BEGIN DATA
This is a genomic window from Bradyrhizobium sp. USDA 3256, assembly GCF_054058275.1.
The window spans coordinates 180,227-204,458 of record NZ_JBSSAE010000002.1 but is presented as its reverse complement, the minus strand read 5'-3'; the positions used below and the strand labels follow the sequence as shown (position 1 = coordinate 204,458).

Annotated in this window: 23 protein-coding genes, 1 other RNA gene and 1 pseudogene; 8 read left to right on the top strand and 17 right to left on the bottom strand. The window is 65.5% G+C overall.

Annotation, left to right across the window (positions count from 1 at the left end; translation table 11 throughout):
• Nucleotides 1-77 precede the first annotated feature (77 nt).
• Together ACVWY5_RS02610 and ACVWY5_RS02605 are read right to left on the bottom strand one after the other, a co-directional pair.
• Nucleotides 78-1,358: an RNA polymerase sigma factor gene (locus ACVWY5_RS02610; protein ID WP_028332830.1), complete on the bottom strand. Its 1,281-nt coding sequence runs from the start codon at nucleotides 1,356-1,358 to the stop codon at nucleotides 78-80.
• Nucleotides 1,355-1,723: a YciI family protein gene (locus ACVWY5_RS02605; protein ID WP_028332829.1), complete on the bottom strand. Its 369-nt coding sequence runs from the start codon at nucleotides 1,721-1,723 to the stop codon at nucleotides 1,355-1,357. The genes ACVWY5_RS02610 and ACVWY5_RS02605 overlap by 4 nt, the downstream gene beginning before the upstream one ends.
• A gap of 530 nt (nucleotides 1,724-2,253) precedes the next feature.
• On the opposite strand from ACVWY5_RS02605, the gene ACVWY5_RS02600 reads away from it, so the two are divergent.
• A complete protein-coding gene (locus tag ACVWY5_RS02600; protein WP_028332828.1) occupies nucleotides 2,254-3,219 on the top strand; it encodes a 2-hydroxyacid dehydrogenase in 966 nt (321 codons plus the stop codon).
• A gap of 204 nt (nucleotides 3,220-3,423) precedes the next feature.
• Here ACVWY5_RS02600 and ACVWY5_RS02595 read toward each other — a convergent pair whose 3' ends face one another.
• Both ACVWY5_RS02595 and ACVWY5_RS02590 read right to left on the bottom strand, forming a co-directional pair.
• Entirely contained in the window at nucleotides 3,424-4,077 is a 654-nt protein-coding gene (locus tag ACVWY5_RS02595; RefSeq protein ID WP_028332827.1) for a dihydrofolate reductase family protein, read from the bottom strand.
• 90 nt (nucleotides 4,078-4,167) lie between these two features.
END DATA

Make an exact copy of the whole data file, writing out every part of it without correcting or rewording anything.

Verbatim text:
This is a genomic window from Bradyrhizobium sp. USDA 3256, assembly GCF_054058275.1.
The window spans coordinates 180,227-204,458 of record NZ_JBSSAE010000002.1 but is presented as its reverse complement, the minus strand read 5'-3'; the positions used below and the strand labels follow the sequence as shown (position 1 = coordinate 204,458).

Annotated in this window: 23 protein-coding genes, 1 other RNA gene and 1 pseudogene; 8 read left to right on the top strand and 17 right to left on the bottom strand. The window is 65.5% G+C overall.

Annotation, left to right across the window (positions count from 1 at the left end; translation table 11 throughout):
• Nucleotides 1-77 precede the first annotated feature (77 nt).
• Together ACVWY5_RS02610 and ACVWY5_RS02605 are read right to left on the bottom strand one after the other, a co-directional pair.
• Nucleotides 78-1,358: an RNA polymerase sigma factor gene (locus ACVWY5_RS02610; protein ID WP_028332830.1), complete on the bottom strand. Its 1,281-nt coding sequence runs from the start codon at nucleotides 1,356-1,358 to the stop codon at nucleotides 78-80.
• Nucleotides 1,355-1,723: a YciI family protein gene (locus ACVWY5_RS02605; protein ID WP_028332829.1), complete on the bottom strand. Its 369-nt coding sequence runs from the start codon at nucleotides 1,721-1,723 to the stop codon at nucleotides 1,355-1,357. The genes ACVWY5_RS02610 and ACVWY5_RS02605 overlap by 4 nt, the downstream gene beginning before the upstream one ends.
• A gap of 530 nt (nucleotides 1,724-2,253) precedes the next feature.
• On the opposite strand from ACVWY5_RS02605, the gene ACVWY5_RS02600 reads away from it, so the two are divergent.
• A complete protein-coding gene (locus tag ACVWY5_RS02600; protein WP_028332828.1) occupies nucleotides 2,254-3,219 on the top strand; it encodes a 2-hydroxyacid dehydrogenase in 966 nt (321 codons plus the stop codon).
• A gap of 204 nt (nucleotides 3,220-3,423) precedes the next feature.
• Here ACVWY5_RS02600 and ACVWY5_RS02595 read toward each other — a convergent pair whose 3' ends face one another.
• Both ACVWY5_RS02595 and ACVWY5_RS02590 read right to left on the bottom strand, forming a co-directional pair.
• Entirely contained in the window at nucleotides 3,424-4,077 is a 654-nt protein-coding gene (locus tag ACVWY5_RS02595; RefSeq protein ID WP_028332827.1) for a dihydrofolate reductase family protein, read from the bottom strand.
• 90 nt (nucleotides 4,078-4,167) lie between these two features.